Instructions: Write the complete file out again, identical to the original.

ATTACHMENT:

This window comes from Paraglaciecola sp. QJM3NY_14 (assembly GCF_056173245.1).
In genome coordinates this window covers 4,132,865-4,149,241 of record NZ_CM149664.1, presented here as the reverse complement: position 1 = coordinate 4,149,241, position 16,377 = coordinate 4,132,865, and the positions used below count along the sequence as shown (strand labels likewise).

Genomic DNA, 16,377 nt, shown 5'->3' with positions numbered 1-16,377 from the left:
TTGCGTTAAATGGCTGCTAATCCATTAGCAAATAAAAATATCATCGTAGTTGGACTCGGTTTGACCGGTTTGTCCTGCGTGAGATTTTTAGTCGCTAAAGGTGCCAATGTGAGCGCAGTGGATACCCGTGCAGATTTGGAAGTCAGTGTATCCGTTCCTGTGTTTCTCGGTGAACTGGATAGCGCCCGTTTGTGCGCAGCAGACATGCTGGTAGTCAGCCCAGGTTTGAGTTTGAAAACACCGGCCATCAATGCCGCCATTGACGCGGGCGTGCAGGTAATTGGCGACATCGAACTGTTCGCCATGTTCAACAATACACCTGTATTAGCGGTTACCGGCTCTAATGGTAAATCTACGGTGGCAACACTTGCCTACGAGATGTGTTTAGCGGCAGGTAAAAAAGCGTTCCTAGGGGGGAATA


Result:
This window comes from Paraglaciecola sp. QJM3NY_14 (assembly GCF_056173245.1).
In genome coordinates this window covers 4,132,865-4,149,241 of record NZ_CM149664.1, presented here as the reverse complement: position 1 = coordinate 4,149,241, position 16,377 = coordinate 4,132,865, and the positions used below count along the sequence as shown (strand labels likewise).

Genomic DNA, 16,377 nt, shown 5'->3' with positions numbered 1-16,377 from the left:
TTGCGTTAAATGGCTGCTAATCCATTAGCAAATAAAAATATCATCGTAGTTGGACTCGGTTTGACCGGTTTGTCCTGCGTGAGATTTTTAGTCGCTAAAGGTGCCAATGTGAGCGCAGTGGATACCCGTGCAGATTTGGAAGTCAGTGTATCCGTTCCTGTGTTTCTCGGTGAACTGGATAGCGCCCGTTTGTGCGCAGCAGACATGCTGGTAGTCAGCCCAGGTTTGAGTTTGAAAACACCGGCCATCAATGCCGCCATTGACGCGGGCGTGCAGGTAATTGGCGACATCGAACTGTTCGCCATGTTCAACAATACACCTGTATTAGCGGTTACCGGCTCTAATGGTAAATCTACGGTGGCAACACTTGCCTACGAGATGTGTTTAGCGGCAGGTAAAAAAGCGTTCCTAGGGGGGAATA